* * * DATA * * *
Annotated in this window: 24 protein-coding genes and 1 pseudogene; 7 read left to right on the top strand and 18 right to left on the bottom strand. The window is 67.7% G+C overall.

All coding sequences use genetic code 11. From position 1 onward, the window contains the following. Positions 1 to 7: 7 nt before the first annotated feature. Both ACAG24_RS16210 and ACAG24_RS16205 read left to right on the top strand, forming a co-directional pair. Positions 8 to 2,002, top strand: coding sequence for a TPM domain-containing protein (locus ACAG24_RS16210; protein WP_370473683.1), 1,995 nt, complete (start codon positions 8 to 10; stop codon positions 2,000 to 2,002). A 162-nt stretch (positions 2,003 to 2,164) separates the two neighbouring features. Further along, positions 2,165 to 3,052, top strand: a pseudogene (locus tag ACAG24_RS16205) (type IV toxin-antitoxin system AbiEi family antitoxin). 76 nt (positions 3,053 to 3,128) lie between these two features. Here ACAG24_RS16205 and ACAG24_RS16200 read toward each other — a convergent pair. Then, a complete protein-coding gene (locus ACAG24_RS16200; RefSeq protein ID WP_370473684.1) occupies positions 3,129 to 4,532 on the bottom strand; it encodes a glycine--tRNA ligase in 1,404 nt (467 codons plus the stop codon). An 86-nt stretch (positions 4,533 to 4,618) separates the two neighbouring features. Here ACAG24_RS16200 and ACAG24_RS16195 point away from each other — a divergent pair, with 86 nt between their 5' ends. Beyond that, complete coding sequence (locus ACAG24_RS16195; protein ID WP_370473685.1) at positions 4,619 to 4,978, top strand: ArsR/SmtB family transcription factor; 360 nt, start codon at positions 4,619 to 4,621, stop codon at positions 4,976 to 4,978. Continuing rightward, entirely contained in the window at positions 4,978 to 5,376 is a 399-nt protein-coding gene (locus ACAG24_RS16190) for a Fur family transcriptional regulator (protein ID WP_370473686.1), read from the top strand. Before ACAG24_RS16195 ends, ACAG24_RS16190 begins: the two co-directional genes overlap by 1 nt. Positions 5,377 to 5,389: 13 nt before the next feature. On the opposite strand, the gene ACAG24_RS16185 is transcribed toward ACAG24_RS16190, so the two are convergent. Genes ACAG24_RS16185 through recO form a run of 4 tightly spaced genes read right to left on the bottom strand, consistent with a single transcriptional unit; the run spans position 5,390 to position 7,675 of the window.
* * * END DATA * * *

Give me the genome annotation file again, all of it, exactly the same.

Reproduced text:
Annotated in this window: 24 protein-coding genes and 1 pseudogene; 7 read left to right on the top strand and 18 right to left on the bottom strand. The window is 67.7% G+C overall.

All coding sequences use genetic code 11. From position 1 onward, the window contains the following. Positions 1 to 7: 7 nt before the first annotated feature. Both ACAG24_RS16210 and ACAG24_RS16205 read left to right on the top strand, forming a co-directional pair. Positions 8 to 2,002, top strand: coding sequence for a TPM domain-containing protein (locus ACAG24_RS16210; protein WP_370473683.1), 1,995 nt, complete (start codon positions 8 to 10; stop codon positions 2,000 to 2,002). A 162-nt stretch (positions 2,003 to 2,164) separates the two neighbouring features. Further along, positions 2,165 to 3,052, top strand: a pseudogene (locus tag ACAG24_RS16205) (type IV toxin-antitoxin system AbiEi family antitoxin). 76 nt (positions 3,053 to 3,128) lie between these two features. Here ACAG24_RS16205 and ACAG24_RS16200 read toward each other — a convergent pair. Then, a complete protein-coding gene (locus ACAG24_RS16200; RefSeq protein ID WP_370473684.1) occupies positions 3,129 to 4,532 on the bottom strand; it encodes a glycine--tRNA ligase in 1,404 nt (467 codons plus the stop codon). An 86-nt stretch (positions 4,533 to 4,618) separates the two neighbouring features. Here ACAG24_RS16200 and ACAG24_RS16195 point away from each other — a divergent pair, with 86 nt between their 5' ends. Beyond that, complete coding sequence (locus ACAG24_RS16195; protein ID WP_370473685.1) at positions 4,619 to 4,978, top strand: ArsR/SmtB family transcription factor; 360 nt, start codon at positions 4,619 to 4,621, stop codon at positions 4,976 to 4,978. Continuing rightward, entirely contained in the window at positions 4,978 to 5,376 is a 399-nt protein-coding gene (locus ACAG24_RS16190) for a Fur family transcriptional regulator (protein ID WP_370473686.1), read from the top strand. Before ACAG24_RS16195 ends, ACAG24_RS16190 begins: the two co-directional genes overlap by 1 nt. Positions 5,377 to 5,389: 13 nt before the next feature. On the opposite strand, the gene ACAG24_RS16185 is transcribed toward ACAG24_RS16190, so the two are convergent. Genes ACAG24_RS16185 through recO form a run of 4 tightly spaced genes read right to left on the bottom strand, consistent with a single transcriptional unit; the run spans position 5,390 to position 7,675 of the window.